Head toward the beautiful western coast and the spectacular Hokianga Harbour. We should probably give thanks to a depressed rural economy for the unspoilt beauty of harbour. Instead of high-rise resorts and other such eye-sores, you eyes will appreciate the harbour-side sand dunes (300m) which are interspersed by small rural settlements and simplistic buildings.
The direct route on SH1 southward from Kaitaia will take you through Victoria Valley followed by the beautiful Mangamuka Forest, turn off at Mangamuka Bridge and head to Te Karae and finally on to Kohukohu. Alternatively, you can take the longer route off SH1 which will take you through Ahipara, a coastal town which is locally famous for its gumfield sand dunes. You can have a go on a sand toboggan or quad-bike or dig in the sand for treasures like kauri gum and moa crop stones. Next stop en route is Herekino for a true backcountry experience. The main attraction here is the authenticity of the rural locals, their friendliness and a real local pub. Back on the road and heading south, you'll pass through Awaroa, Broadwood and then turn off toward Te Karae which will take you on to Kohukohu.
Kohukohu is a quaint town with several preserved kauri buildings such as the old school and Masonic Lodge which date back to the 19th century. With the harbour so close it's a good place to take a breather, enjoy the company of the alternative-lifestyle locals. If you've got more energy to burn Kohukohu is also good for mountain-biking and kayaking.
Take the ferry from Kohukohu and head to Rawene. Despite its' waterfront location the mudflats here spoil its swimming potential. Historically the town has much more to offer. Clendon House is a must. This building now over 150 years old (ancient by Kiwi standards) was originally built by James Reddy Clendon, the first consul from the US in NZ. He acted as a witness to the signing of the infamous Waitangi Treaty in 1840 which took place at the nearby Mangungu Mission in Horeke (3km west). It's worth the little detour, not only for its historic relics but also for the view over Hokianga Harbour.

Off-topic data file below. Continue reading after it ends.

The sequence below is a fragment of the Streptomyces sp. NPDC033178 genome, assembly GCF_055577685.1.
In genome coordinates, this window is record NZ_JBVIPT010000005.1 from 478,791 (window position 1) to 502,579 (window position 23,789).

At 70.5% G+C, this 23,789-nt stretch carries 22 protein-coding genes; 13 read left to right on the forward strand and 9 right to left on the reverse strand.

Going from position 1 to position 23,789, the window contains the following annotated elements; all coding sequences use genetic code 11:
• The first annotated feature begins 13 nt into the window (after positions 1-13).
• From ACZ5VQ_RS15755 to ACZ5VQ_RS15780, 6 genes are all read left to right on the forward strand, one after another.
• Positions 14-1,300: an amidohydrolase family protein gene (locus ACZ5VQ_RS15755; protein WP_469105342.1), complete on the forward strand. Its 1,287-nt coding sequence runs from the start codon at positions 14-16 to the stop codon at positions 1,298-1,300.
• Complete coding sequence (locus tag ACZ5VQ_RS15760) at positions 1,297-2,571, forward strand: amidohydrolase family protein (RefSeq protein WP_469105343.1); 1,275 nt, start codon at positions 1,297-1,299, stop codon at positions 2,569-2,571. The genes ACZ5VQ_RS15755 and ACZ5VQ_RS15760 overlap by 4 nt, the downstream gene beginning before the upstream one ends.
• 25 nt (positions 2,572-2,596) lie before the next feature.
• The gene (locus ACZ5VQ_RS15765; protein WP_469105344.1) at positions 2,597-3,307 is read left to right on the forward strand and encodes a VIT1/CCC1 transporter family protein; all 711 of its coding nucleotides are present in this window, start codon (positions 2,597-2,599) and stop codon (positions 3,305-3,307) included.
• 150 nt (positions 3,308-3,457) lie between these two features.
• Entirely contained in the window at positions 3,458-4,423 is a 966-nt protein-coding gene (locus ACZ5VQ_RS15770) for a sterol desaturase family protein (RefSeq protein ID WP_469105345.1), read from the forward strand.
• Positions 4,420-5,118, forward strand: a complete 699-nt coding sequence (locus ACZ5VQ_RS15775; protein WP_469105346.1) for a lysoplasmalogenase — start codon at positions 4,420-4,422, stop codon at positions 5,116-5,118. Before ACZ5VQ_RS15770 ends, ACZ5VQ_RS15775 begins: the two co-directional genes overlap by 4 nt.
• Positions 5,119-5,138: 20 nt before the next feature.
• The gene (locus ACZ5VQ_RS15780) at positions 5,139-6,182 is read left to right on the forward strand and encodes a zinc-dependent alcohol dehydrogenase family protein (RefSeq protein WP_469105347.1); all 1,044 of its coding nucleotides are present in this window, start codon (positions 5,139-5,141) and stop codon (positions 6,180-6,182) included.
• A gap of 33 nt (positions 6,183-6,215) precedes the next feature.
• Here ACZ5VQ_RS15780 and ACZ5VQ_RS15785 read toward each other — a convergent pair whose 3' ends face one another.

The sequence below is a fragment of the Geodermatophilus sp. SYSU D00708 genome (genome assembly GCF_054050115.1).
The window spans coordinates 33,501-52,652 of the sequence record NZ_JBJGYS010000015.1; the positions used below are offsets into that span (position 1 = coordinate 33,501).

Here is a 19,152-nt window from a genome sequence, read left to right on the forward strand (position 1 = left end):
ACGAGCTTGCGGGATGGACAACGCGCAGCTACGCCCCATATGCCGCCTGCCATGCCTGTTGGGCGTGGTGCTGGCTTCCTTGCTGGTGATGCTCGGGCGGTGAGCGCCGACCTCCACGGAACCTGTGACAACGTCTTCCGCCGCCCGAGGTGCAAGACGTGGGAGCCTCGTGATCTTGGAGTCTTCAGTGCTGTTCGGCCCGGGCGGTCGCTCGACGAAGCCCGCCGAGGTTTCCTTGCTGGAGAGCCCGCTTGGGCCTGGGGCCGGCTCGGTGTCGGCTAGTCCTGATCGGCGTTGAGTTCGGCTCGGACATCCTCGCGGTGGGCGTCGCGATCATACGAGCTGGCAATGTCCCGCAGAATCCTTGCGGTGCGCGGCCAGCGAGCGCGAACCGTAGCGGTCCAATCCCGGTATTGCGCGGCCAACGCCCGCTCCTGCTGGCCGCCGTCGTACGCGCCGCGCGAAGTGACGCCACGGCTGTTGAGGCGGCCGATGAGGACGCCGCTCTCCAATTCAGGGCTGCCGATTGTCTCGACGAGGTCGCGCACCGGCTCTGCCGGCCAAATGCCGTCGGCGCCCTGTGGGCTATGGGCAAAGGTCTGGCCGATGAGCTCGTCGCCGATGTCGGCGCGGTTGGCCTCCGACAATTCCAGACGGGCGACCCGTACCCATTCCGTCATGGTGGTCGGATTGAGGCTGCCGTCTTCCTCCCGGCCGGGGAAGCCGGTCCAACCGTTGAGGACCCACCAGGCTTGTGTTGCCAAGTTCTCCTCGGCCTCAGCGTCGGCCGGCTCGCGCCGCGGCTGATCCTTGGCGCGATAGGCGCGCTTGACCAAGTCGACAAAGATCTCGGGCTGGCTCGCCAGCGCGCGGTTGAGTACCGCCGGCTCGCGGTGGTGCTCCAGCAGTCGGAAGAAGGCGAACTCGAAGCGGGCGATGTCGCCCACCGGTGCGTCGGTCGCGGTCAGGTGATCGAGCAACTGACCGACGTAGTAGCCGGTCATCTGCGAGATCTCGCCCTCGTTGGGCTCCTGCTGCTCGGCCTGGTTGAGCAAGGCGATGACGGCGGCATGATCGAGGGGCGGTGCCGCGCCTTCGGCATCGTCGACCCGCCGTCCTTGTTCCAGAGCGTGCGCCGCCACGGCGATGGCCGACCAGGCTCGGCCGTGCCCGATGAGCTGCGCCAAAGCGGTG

From Rawene, you'll enjoy the drive to Opononi and Omapere. A favourite spot with local tourists, you'll see plenty of the traditional holiday bachs at these beach resorts. At Opononi, the walls themselves are historic treasures. The rock ballast from which they are formed originally belonged to ships which were sailed away from Sydney by convicts. At Opononi Hotel you'll see a statue dedicated to a visitor who came to stay welcomed with opened arms. This playful, wild but tame, dolphin swam with children and performed tricks with beachballs. Unfortunately 'Opi', or so she was called, died a mere 8 months later. She was mourned by all, not only because she was a tourist attraction but also because many believed that she'd been blown up illegal dynamite fishing. You can watch this legend in action on video at the Hokianga Visitor Information Centre.
There are several walks, (both long and short) available in the area. A short 1/2 hr climb will take you up to Mt Whiria where you will stand upon an unexcavated pa or fortified village while enjoying spectacular views over the harbour. Alternatively, you can do the longer Waitemarama bush track which climbs to Mt Hauturu (680m/6hr return/4hr). You can also do the old Waoku coach road or Six Foot track in the area. For more information, good old DOC is ready and able to help you.